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London – Rating agency Moody's Investors Service downgraded Ukraine's credit rating by one notch deeper into the speculative zone to Ca. It changed the rating outlook to stable from negative, which means that it does not plan to change the country's rating in the coming months. This follows from the agency's statement. The reason for the deterioration of the rating is the effects of the war with Russia, which will probably represent long-term problems for the Ukrainian economy and public finances.
Ukraine's grade is now just one notch away from a very high probability of failure. According to Moody's, the country's current problems raise risks to the government's debt sustainability, making a debt restructuring highly likely with significant losses for private sector lenders.
Moody's estimates that Ukraine's real gross domestic product (GDP) fell by about 30 percent last year. The private sector has shown a certain degree of resilience and gradually adapted to the challenging conditions, and significant donor support is provided for repairs and reconstruction. But the war will cause long-term damage to important economic sectors, mainly due to intensified attacks on critical infrastructure.
In the base scenario, Moody's assumes that the war will drag on and the economy will see a slight drop in real GDP by two percent this year. This decline should be followed by a recovery next year. Despite major financial support from foreign partners, the agency expects the war to continue to put public finances under severe pressure. The public finance deficit excluding grants should amount to 30 percent of GDP in 2022, the provision of significant external support reduces this figure to 17 percent of GDP. This year, the budget is expected to continue to be under significant pressure due to defense and social spending. However, including grants, the deficit should be reduced to around eight percent of GDP.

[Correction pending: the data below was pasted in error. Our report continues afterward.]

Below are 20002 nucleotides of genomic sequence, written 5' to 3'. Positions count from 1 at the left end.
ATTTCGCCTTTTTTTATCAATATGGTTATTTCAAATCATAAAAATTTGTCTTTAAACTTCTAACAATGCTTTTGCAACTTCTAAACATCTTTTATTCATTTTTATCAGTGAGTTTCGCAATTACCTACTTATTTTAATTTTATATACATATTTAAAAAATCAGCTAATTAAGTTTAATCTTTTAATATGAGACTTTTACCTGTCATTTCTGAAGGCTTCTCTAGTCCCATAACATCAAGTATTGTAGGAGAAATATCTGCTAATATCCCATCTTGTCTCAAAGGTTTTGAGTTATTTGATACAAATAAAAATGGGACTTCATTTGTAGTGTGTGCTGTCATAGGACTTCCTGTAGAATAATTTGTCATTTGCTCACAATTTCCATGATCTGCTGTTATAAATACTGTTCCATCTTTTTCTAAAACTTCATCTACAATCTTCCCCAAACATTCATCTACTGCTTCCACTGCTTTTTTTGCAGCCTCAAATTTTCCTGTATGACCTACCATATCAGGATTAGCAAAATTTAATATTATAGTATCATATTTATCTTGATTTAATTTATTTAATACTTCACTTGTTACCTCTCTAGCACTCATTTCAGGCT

Government debt is also growing rapidly. Moody's estimates that it rose almost 35 percentage points to 82 percent as a ratio of GDP at the end of the year. It should exceed 90 percent of GDP at the end of this year.
The credit rating is an important guide for investors, as it shows them the likelihood of proper repayment of loans. It has a significant influence on the willingness of lenders to lend to the relevant state or other entity, as well as on the terms of the loan, for example the interest rate. The higher the rating, the better the borrower is perceived in the eyes of creditors and the more likely it is that he will be able to secure cheaper loans. If the rating is in the speculative zone, large institutional investors, such as pension funds, cannot invest in the bonds of the given entity.